The authors use an ecological framework and grounded theoretical analysis to explore the circumstances in which working-class and low-income custodial African American fathers gain custody of their children, their transition from part-time to full-time parents, and the role of support networks in enhancing or inhibiting these men's parenting. Twenty-four men from an impoverished Midwestern urban area participated in the study. The findings suggest that these men, and perhaps others sharing their demographic profiles, generally become parents by default and are often reluctant to take on a full-time, single parenting role. Adaptation to the role seems to be enhanced by these men's use of extended kin support networks and shared living arrangements. However, low wages, a lack of sufficient assistance from public assistance programs, and informal custody arrangements often inhibit their fathering.
A growing number of fathers are assuming primary care for their children. Since the 1960s, fathers have attained custody of their children at an
increasing rate. In 1996, custodial fathers comprised 16% or 1.9 million of the 11.8 million custodial parents in the United States (U.S. Census Bureau, 1998). These trends have been accompanied by a growing literature focusing on fatherhood (Blankenhorn, 1995; Griswold, 1993; Popenoe, 1996) and the experiences of single-parenting fathers (Bianchi, 1995; Greif, 1985, 1995; Greif & DeMaris, 1990; Heath, 1999). However, past studies on custodial fathers do not reflect the diversity within this population. Rather, studies tend to be based on samples consisting of White, middleclass, divorced men involved in formal parenting support groups. Low-income men and men of color are less likely to participate in such formal parenting networks. As such, they are particularly absent from the literature (Cochran, 1997), even though in the mid-1990s, they made up 12% of all custodial fathers and 6% of all custodial parents within the Black community (National Urban League, 1998).
It appears that since 1980, the growth in White custodial fathers is an outcome of their divorce from their children's mothers (Garasky & Meyer, 1996). However, relative to White men, African American males are less likely to have ever married the mothers of their children (Garasky & Meyer, 1996). Thus, the number of Black custodial fathers has increased because of never-married single fathers gaining custody of their children. Black fathers' parental experiences and concerns may differ from those of their White counterparts. As a group, they do not seem to fare as well economically. They are also more likely than most other demographic groups to experience incarceration, crime, unemployment, underemployment, poor health, and homelessness (National Urban League, 1998; Perlo, 1996). These and other disparities in social and economic characteristics may contribute markedly to how men become custodial parents, the circumstances under which they perform the paternal role, and their perceptions about their duties as fathers. The few studies on African American fathers tend to explore the roles of noncustodial paternal payment of child support (Graham & Beller, 1996; Roy, 1999), men's interpretation of the provider role (Bowman & Sanders, 1998; Hamer, 2000), adolescent fathers (Allen & Doherty, 1996; Dallas & Chen, 1998), or fathers' involvement with their children (Bowman & Forman, 1997; Hamer, 1997, 1998, 2001; McAdoo, 1997). These samples are also generally exclusive of African American men who are single-parenting, primary caretakers of their children.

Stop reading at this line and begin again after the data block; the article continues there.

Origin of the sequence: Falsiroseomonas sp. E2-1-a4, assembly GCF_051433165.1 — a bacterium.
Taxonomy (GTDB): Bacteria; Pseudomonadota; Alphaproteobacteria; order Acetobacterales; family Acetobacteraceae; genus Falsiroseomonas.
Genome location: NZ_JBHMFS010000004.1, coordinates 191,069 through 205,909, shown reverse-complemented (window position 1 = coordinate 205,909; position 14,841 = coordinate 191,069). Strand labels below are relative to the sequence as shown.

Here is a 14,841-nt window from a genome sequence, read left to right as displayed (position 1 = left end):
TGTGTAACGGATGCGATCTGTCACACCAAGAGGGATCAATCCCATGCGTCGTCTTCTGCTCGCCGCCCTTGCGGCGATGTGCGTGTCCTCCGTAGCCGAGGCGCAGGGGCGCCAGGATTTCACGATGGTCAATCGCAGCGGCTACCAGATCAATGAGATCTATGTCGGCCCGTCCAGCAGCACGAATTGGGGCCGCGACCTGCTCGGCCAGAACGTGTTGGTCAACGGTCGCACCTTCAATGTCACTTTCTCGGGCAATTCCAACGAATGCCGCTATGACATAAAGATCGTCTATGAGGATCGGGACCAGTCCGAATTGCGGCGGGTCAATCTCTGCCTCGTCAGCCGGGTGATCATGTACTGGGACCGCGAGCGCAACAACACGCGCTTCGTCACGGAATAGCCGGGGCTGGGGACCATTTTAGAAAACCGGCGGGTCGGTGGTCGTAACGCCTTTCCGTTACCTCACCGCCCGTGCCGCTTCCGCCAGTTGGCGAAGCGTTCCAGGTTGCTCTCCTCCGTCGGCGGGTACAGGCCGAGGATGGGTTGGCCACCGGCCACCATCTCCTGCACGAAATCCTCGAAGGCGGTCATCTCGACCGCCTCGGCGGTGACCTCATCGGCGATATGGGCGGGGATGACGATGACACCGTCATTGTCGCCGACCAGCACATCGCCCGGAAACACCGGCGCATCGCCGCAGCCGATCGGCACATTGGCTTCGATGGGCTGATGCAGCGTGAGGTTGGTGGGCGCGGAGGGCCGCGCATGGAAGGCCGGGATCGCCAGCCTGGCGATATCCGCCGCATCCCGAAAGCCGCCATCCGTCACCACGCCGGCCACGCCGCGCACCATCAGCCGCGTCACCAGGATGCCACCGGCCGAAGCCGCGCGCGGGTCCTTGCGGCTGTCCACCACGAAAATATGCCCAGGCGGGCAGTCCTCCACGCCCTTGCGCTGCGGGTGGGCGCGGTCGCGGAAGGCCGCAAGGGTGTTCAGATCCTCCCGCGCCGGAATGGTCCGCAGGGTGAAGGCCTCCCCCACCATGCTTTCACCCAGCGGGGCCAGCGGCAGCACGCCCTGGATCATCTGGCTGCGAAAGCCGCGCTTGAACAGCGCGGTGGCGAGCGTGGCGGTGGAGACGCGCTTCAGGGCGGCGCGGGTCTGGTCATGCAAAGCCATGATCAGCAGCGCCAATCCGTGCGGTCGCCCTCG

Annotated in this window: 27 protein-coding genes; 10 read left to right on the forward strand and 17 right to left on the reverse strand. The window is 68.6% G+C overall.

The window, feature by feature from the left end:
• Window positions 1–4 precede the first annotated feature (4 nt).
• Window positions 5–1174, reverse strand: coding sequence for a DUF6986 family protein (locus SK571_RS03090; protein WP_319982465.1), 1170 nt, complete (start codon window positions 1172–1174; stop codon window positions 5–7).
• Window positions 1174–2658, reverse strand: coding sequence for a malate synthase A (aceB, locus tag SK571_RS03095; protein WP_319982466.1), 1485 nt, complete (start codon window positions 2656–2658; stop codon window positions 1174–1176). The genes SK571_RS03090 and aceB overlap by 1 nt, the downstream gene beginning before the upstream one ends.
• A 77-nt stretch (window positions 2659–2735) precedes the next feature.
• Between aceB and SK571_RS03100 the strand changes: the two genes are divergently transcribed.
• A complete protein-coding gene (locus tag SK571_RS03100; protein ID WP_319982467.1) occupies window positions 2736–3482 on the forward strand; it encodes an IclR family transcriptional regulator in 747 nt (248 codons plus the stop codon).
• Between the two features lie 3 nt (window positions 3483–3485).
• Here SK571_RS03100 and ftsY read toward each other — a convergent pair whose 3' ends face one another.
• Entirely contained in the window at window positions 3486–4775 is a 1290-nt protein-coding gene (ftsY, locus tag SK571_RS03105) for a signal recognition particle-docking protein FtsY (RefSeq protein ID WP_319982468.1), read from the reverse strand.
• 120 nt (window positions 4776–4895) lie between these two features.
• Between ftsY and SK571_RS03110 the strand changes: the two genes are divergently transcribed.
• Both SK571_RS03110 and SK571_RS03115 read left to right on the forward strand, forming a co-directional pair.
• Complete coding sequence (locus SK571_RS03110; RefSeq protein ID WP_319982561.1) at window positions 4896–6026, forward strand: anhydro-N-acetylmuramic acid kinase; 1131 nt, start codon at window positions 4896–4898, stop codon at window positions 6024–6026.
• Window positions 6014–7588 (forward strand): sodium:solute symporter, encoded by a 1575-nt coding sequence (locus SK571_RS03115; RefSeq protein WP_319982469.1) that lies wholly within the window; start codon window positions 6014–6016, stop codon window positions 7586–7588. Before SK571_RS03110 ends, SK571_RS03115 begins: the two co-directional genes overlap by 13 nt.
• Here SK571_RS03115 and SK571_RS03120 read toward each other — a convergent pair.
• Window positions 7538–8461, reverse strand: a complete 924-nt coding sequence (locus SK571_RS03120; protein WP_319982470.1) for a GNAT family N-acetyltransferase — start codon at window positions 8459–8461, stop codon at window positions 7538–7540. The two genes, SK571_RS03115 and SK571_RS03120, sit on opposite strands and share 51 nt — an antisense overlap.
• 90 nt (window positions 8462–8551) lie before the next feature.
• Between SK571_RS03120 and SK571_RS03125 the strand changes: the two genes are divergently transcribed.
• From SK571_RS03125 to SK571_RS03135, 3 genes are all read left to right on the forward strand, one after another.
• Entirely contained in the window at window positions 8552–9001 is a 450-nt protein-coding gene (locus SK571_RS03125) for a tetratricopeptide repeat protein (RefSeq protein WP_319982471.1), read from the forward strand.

PURPOSE OF THE STUDY
We know very little about the parenting experiences and potential of what seems to be a growing population: working-class and low-income, nevermarried, single-parenting African American men who are taking primary responsibility for their children's daily care and well-being. Given this, our study provides an exploratory analysis of this critical population of fathers. …